A Guide to Loft Insulation2018-12-07T16:16:13+00:00

A Guide to Loft Insulation

A correctly-insulated loft can save you money by keeping heat in your home, as opposed to letting it escape through the roof. 

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Although it can seem expensive, the average saving on heating bills means the insulation pays for itself within just a few years. However, you still need to ensure you’re looking at the right type of insulation to suit your needs and your property.

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A GUIDE TO LOFT INSULATION

Cold loft insulation is the process of insulating the floor of the loft  – meaning the heat never reaches the loft. This means that the temperature of the loft may vary much more than in the rest of the house – it can get very hot in the summer and cold in winter. Bear this in mind when you put the loft to use for storage.

A cold loft insulation is usually undertaken with glass or mineral wool, placed and packed in between the wooden beams (joists) on the floor of the loft. The standard height of the insulating material is usually around 250-270mm (roughly the same height as the joists spanning the loft). If there is already some older or thinner insulating material present, one can simply top up the insulation to save some money on materials.

When installing, the insulation should be placed above any plumbing to keep pipes warm and reduce the possibility of the pipes freezing. Any electrical cables should be laid above the insulation. If you opt for cold loft insulation you will need raised boards, or have cross-beams installed, to be able to use the loft for storage.

Warm loft insulation is the process of insulating the under-side of the roof. This creates a warm loft space and may allow the loft to be used for storage without the need for modification.

This type of insulation is installed through the inside of the roof. A space allowing ventilation between the insulation material and the roof itself should always be maintained.

There are a number of different options for loft insulation. Cold loft insulation can be carried out by a confident DIY-er with an understanding of the safety steps needed to complete the work. Warm loft insulation is more complicated and is less suited for DIY. This being said, it is always best to consult qualified individuals, in particular for warm loft insulation, but also for the raising of boards or addition of cross-beams.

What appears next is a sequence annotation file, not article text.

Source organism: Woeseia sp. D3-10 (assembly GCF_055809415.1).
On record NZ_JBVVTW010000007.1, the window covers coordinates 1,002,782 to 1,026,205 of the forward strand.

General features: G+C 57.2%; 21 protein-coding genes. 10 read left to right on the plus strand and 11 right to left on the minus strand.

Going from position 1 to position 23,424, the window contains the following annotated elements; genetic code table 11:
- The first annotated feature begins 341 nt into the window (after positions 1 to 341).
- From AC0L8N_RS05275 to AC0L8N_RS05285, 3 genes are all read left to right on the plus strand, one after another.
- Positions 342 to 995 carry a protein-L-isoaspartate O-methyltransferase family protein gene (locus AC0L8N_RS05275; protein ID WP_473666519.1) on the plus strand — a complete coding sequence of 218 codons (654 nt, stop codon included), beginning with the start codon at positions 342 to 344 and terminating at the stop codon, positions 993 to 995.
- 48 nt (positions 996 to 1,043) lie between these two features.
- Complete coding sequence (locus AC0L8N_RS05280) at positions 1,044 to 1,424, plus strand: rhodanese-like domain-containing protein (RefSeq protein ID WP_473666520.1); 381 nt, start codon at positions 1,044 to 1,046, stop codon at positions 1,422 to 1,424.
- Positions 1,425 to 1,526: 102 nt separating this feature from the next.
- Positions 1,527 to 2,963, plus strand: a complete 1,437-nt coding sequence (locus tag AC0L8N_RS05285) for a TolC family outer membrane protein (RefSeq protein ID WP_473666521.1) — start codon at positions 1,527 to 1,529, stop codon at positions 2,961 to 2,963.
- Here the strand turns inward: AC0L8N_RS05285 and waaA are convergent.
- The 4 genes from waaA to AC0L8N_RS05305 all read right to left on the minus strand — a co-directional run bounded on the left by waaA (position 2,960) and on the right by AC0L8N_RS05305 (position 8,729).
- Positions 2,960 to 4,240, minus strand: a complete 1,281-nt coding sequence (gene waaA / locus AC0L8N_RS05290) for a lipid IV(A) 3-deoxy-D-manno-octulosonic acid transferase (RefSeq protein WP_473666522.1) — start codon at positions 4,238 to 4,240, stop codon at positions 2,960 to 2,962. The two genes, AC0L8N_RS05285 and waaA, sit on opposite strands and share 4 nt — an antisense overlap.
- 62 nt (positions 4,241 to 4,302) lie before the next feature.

If you decide to install insulation yourself, make sure your choice has the Energy Saving Trust Approved logo to ensure that it will comply with building regulations and has been tested and approved for use.  You can buy loft insulation from most DIY superstores at a  cost of around £14-25 for a roll.

Across the UK, energy providers offer grants and free services based on your insulation needs and current personal situation. At Staunch and Flow we believe customers should always get the best deal, and if free insulation is part of this, then we are happy to go along!

Although there are grants for various energy-saving initiatives around the home, we have focused on insulation because it is cost-effective in terms of the overall benefit to the end user in reducing bills and keeping a home warm through winter.

Cavity wall and loft insulation can cost anywhere from £600 to £1,200 for an average three-bedroom house – but, depending on the needs of the property, insulating can save as much as £300 on bills. Most new-build properties will already be insulated, but older properties and those in need of an upgrade may have different needs.

Broadly, homes build since 1920 will have a small gap between internal and external walls. Filling this gap can help keep a home warm, but this won’t work for everybody. It’s best to have a local professional assess your home for suitability before making a decision on cavity wall insulation. Even the orientation of your home can have a bearing on this decision, due to the disproportionate effect that the prevailing wind and rain direction can have.

Data suggests around a quarter of the heat in a home will escape through an uninsulated roof. Laying mineral wool can reduce this and keep a home warmer. This is a popular choice for insulating suitable of homes in the UK.

The type of grants that are on offer for wall or loft insulation will differ depending on circumstance and energy provider.  For the most part you can get a free assessment from any provider and they will determine whether you are eligible for insulation.

Of the big six energy suppliers, SSE, E.on, N-Power and EDF have offers that may include free or discounted insulation. British Gas and Scottish Power currently don’t offer free insulation. You’ll have to contact your own energy supplier to determine whether there’s a current offer and if you’ll be eligible.

Most deals apply only to people living in mainland Britain. It’s usual for the company to want to insulate at least two thirds of your loft space and they’ll exclude properties with more than 60mm of loft insulation already in place.  Rented property, flats or maisonettes, housing association and council properties may be excluded too. You may be required to contribute towards the cost if you live in a large or unusual house.

If you are still in the running to get help from your energy supplier, make sure you read the small print before you go ahead.

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